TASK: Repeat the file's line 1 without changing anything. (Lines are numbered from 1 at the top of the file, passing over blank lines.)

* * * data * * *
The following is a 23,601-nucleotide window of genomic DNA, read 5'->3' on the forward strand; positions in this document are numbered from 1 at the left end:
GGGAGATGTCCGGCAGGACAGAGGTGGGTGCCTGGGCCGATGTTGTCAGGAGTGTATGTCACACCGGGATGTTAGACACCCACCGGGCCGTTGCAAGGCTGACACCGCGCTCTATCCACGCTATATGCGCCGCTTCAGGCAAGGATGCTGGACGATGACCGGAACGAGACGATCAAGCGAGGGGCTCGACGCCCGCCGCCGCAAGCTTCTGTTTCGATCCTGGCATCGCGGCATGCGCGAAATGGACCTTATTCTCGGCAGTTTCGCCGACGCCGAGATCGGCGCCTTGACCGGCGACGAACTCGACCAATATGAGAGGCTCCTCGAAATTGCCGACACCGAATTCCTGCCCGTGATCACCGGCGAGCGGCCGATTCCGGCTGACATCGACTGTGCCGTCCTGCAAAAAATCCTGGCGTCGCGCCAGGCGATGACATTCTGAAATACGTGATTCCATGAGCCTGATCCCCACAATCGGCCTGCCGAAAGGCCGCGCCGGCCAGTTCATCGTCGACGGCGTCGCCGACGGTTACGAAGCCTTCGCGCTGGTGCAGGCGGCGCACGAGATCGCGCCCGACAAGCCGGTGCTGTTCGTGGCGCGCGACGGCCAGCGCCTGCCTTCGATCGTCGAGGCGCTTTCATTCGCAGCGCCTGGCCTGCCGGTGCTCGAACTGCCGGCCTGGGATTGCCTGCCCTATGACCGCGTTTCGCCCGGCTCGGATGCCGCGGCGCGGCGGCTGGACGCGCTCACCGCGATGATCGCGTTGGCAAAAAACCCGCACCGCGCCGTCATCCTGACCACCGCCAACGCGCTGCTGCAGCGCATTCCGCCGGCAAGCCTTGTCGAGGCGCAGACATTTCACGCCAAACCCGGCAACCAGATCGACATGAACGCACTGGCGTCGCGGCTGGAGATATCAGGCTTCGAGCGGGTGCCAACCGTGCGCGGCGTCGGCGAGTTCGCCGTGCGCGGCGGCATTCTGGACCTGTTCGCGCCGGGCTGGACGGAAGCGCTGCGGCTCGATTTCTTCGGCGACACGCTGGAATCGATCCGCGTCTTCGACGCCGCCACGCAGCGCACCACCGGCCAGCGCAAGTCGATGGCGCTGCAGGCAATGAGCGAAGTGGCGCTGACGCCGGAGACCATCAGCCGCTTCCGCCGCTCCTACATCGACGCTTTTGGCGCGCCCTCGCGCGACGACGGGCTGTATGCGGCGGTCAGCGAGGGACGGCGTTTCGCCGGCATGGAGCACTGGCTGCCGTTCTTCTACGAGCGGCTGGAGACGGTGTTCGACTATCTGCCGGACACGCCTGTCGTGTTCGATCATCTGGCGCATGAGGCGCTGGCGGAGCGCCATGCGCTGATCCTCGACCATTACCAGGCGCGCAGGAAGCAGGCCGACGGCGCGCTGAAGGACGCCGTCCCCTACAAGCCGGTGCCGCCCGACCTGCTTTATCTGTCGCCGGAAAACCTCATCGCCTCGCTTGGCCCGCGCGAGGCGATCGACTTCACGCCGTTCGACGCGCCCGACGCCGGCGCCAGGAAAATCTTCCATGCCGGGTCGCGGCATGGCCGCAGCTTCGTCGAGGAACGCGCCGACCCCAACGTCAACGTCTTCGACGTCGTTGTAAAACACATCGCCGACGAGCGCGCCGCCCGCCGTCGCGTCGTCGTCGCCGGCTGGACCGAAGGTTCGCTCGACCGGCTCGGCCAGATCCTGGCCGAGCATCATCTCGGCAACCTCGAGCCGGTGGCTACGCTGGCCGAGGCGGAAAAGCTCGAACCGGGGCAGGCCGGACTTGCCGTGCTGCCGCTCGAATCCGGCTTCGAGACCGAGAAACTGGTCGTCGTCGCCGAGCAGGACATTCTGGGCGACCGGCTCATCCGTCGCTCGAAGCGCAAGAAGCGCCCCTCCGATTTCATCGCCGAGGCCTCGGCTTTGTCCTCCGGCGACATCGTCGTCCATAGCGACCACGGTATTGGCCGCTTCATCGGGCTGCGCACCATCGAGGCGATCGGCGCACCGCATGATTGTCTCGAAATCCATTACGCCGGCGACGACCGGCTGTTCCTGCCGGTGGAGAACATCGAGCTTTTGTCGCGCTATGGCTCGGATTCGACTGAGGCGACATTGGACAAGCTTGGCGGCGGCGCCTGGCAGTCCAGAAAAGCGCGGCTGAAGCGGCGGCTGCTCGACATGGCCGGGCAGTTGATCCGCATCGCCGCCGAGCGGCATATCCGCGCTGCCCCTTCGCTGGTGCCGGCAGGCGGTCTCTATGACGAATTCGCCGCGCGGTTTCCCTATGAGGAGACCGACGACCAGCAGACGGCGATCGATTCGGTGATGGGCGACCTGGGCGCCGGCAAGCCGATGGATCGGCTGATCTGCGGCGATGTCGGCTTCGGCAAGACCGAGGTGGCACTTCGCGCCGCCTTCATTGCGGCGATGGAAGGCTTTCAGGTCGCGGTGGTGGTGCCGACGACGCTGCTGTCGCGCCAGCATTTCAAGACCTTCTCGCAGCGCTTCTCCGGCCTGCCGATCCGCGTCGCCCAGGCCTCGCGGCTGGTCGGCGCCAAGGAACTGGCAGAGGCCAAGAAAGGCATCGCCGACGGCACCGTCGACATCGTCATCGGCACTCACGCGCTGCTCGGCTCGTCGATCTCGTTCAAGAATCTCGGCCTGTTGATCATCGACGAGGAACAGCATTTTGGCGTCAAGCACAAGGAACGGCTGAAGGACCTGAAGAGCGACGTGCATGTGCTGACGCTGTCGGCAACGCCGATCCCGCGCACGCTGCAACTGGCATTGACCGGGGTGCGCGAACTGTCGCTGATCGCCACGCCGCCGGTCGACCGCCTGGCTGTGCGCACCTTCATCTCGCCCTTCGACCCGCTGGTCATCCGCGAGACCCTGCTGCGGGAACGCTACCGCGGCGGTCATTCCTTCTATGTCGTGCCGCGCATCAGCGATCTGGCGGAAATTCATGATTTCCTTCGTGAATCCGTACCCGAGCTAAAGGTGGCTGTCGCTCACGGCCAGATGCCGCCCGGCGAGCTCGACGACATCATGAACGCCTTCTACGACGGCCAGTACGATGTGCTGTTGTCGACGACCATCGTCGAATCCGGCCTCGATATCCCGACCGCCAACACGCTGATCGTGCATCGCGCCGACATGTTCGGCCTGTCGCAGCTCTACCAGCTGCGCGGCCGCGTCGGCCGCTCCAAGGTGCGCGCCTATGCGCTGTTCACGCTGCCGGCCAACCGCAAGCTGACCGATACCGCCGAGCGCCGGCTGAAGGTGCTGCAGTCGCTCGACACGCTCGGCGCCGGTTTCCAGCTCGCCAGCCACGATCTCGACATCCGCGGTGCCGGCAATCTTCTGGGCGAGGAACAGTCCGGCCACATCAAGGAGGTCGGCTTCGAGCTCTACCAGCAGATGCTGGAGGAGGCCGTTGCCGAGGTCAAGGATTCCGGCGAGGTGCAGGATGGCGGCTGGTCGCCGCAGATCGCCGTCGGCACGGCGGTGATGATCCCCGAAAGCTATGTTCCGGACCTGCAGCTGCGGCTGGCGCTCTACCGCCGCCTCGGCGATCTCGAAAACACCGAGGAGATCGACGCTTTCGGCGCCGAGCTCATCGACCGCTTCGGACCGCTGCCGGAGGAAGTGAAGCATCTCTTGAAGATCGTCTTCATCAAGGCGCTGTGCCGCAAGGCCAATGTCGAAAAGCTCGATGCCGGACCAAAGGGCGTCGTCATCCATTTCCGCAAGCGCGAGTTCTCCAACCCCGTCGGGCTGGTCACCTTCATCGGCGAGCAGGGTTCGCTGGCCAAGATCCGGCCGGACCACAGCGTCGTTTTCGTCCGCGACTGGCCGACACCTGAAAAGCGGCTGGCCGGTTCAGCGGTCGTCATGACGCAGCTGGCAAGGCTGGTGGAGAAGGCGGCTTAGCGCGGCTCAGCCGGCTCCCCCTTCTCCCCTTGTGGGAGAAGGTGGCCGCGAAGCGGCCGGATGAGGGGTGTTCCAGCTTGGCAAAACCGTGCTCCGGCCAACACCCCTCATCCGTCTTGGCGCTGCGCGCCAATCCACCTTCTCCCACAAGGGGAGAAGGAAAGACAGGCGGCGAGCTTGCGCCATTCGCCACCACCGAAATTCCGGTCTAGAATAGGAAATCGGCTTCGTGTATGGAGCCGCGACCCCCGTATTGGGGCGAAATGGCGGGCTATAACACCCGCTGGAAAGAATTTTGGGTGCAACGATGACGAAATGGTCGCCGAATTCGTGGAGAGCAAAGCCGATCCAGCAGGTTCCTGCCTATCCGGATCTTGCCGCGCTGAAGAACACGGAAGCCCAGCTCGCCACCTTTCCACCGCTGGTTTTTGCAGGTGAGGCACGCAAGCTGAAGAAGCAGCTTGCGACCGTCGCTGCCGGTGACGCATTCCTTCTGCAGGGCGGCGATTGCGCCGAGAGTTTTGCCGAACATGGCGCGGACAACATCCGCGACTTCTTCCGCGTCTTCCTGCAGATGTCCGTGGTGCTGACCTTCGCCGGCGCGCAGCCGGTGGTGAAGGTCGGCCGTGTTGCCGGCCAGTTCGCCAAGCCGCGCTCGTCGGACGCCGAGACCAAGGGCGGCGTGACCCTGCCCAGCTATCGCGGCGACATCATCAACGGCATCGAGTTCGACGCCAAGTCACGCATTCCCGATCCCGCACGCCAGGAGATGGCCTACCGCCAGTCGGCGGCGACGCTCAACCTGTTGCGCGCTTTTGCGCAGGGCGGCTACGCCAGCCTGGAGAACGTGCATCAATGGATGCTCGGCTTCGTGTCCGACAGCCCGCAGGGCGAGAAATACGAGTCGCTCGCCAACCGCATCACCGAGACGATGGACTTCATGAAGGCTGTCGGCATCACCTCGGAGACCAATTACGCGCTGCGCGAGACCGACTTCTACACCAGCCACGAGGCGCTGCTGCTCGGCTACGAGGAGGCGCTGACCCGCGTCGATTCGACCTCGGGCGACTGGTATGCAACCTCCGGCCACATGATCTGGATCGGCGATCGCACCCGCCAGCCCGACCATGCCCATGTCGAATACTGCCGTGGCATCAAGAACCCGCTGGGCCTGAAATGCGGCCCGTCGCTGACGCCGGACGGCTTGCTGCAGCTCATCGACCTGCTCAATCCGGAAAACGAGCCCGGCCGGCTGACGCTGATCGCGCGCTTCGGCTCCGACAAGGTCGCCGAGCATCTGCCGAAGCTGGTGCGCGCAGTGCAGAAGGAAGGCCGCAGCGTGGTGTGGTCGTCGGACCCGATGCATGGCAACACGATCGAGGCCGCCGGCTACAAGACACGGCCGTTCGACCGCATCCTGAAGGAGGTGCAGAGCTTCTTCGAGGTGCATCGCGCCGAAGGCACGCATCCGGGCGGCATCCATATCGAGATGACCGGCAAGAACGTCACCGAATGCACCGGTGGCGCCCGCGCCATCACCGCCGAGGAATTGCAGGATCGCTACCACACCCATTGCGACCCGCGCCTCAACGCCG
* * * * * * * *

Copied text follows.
The following is a 23,601-nucleotide window of genomic DNA, read 5'->3' on the forward strand; positions in this document are numbered from 1 at the left end: